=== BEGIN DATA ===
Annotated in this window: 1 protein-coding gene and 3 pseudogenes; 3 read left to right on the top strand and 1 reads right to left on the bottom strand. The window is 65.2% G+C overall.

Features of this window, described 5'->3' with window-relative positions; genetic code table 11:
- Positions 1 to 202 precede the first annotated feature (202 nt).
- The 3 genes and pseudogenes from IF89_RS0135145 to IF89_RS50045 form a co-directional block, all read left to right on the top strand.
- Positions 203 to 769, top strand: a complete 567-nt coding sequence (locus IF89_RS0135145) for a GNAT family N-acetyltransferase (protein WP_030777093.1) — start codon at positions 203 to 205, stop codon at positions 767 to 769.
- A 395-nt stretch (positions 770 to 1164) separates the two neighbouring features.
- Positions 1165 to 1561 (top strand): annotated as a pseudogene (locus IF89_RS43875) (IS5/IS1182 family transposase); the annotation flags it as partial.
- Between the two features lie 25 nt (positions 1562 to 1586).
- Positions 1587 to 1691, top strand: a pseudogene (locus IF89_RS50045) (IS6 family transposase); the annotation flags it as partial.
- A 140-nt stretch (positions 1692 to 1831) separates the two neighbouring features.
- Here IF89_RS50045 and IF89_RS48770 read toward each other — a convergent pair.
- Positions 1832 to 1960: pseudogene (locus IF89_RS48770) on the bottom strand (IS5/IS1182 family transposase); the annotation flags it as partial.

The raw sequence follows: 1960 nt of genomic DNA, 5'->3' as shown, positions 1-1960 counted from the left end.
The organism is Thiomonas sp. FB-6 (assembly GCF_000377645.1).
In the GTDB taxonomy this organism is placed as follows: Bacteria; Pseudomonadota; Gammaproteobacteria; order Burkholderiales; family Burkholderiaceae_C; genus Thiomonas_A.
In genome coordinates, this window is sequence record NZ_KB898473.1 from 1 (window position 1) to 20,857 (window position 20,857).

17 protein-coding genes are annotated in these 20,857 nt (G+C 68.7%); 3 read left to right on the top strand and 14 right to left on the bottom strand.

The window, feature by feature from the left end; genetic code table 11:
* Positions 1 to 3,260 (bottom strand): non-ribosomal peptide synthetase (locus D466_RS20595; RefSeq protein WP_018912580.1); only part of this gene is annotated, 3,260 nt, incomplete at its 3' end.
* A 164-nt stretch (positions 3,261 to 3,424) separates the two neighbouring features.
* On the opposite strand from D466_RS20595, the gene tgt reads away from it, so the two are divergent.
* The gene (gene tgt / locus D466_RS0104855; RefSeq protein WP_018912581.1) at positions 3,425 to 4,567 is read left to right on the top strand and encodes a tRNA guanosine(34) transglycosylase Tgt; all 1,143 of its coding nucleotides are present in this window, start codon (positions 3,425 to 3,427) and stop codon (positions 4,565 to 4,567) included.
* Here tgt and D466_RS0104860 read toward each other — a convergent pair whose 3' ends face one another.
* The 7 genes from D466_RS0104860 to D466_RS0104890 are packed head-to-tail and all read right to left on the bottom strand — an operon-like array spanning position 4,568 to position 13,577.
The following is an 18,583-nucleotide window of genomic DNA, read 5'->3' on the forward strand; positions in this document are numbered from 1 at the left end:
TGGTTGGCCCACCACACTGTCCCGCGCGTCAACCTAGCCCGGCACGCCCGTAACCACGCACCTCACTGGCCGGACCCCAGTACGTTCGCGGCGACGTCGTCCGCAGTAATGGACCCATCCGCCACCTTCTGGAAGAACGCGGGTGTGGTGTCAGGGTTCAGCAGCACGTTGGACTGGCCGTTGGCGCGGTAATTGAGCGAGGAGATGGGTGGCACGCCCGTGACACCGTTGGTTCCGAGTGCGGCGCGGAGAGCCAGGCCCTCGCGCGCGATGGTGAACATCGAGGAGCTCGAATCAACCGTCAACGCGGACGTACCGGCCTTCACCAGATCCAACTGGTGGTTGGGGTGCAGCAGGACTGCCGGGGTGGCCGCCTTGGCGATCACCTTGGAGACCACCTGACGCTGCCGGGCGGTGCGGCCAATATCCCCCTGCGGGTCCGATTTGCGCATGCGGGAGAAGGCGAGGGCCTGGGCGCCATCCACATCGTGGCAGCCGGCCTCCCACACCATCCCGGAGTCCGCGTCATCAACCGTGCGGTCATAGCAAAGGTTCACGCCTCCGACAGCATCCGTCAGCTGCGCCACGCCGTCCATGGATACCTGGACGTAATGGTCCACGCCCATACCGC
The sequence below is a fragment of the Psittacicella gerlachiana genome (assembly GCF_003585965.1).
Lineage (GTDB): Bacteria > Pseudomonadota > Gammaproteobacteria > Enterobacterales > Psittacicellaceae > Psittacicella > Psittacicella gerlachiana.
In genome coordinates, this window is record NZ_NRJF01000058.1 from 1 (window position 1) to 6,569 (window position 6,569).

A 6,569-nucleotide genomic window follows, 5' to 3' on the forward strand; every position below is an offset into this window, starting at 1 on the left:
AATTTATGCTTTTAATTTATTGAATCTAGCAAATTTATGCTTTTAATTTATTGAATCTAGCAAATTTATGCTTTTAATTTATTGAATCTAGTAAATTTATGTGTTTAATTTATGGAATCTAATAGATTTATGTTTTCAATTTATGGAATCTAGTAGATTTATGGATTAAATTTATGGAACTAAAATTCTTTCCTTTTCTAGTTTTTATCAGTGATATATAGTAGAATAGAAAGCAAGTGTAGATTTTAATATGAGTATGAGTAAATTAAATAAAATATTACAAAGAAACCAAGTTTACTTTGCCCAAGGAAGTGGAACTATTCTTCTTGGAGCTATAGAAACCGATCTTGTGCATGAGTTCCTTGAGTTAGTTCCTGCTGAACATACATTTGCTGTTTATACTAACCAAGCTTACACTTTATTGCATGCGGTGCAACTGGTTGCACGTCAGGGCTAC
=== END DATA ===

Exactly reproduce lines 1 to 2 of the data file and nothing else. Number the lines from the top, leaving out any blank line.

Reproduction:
Annotated in this window: 1 protein-coding gene and 3 pseudogenes; 3 read left to right on the top strand and 1 reads right to left on the bottom strand. The window is 65.2% G+C overall.

Features of this window, described 5'->3' with window-relative positions; genetic code table 11: